In the States, the FDA is introducing new caloric labeling rules that will require restaturants and other food-vendors to post nutritional information on menus. In Canada, many fast-food chains, like Tim Hortons, have nutritional information available in brochures or posters. The FDA is ruling that even vendors like movie theatres, grocery store delis and sit-down restaurants should post information. Should Canada follow suit?
Evidence has shown that caloric labeling on menus will only have a modest influence on the behavior of consumers. While one may take time to look at nutritional information when browsing items in the grocery store aisle, does one really enter a restaurant with the same mindset?
Daniel Kahneman, a Nobel Prize winning behavior economist, says that the human brain is divided into two systems. The first system is the one that works automatically and quickly, operating based on instinct, while the second system is thoughtful and considers options. Kahneman says that we default to the first system because it requires less effort. This system is particularly dominant in arousing situations, while the second system is prevalent in times of cool rationality.
While the second system of thinking would be the one that would analyze nutritional content on a restaurant menu, is that really the one that we go out for a nice evening in?
Peter Ubel, a behavior scientist at Duke who has studied the impact of nutritional labeling, says that the way restaurants are designed speaks to your brain’s first system—the dim lighting, low music and colours contribute to a more spontaneous mindset. He also points out that there are social pressures that can come with eating out—people feel self conscious about what other people will think of their order. It may be socially difficult for a man out with his guy friends to order a light option. Individuals out on dates often feel as though the other person will judge their order. This phenomen has gone far enough that some magazines even give advice about what to order on a first date.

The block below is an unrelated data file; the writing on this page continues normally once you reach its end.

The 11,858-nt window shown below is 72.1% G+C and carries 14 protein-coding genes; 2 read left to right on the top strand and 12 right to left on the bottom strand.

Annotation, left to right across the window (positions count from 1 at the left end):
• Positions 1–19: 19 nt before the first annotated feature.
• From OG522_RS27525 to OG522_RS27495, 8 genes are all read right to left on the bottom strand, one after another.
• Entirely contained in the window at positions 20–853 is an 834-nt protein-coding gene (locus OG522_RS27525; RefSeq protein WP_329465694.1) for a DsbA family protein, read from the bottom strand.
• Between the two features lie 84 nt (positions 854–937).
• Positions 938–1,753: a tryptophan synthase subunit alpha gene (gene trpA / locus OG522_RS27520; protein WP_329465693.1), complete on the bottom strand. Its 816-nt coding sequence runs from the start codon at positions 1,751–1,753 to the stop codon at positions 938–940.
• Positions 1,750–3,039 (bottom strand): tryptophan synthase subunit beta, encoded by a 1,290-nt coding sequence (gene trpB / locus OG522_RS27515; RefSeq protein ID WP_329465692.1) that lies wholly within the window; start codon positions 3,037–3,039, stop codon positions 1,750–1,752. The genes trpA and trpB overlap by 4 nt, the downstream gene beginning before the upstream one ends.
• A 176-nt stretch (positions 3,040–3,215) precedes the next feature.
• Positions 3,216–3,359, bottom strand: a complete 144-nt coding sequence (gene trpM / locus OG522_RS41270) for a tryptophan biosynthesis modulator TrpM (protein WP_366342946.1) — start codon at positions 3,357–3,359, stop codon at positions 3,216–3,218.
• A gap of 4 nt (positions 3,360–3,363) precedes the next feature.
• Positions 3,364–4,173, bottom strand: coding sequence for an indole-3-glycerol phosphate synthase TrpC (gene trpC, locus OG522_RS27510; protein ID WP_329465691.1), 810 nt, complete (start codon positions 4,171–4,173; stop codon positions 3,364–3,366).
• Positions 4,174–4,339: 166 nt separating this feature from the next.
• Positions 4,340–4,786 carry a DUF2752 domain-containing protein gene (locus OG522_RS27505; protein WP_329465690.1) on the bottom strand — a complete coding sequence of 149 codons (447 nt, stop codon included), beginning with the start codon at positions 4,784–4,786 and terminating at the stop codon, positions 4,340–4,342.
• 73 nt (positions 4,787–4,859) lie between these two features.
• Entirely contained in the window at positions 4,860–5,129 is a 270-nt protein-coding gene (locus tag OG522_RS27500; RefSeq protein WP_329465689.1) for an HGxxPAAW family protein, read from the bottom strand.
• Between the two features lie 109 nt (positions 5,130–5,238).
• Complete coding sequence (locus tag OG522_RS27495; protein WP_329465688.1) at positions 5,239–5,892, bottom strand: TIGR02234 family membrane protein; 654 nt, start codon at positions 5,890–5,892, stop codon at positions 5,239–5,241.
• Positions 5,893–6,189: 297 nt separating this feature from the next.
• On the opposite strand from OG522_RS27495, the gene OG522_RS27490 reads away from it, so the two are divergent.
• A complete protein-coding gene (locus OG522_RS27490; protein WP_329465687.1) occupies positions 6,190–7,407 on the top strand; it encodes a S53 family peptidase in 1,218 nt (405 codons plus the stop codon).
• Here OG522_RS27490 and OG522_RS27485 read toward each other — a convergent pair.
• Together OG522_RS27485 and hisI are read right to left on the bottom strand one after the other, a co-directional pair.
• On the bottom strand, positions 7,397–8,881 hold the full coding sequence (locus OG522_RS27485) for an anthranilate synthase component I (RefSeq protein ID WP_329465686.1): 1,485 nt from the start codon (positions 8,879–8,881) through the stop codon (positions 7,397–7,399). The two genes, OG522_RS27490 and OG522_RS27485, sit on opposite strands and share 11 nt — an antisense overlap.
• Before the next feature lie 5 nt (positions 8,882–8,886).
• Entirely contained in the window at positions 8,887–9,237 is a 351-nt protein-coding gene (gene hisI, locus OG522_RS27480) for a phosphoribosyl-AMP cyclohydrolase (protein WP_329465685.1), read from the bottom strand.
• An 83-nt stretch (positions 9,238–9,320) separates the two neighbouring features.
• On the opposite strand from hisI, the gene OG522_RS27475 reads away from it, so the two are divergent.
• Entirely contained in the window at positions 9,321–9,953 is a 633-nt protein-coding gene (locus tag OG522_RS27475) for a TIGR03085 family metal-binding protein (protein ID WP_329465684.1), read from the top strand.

Athletes trying to eat healthfully can also sometimes experience judgment from friends or family. In this case, the best option is to take one of two routes—the first being to laugh it off: “you know me, the more colourful the food is, the better!” or to take a more serious approach and explain how the food you eat affects how you feel during your workouts.
Regardless of what the future holds with regards to labeling in Canada, we recommend that runners limit the number of times a week that they eat out, particularly at fast food joints, due to research that shows homemade meals to be more nutritionally dense. Plus, that way if you only go out occasionally, you can make it a special treat where you order whatever you feel like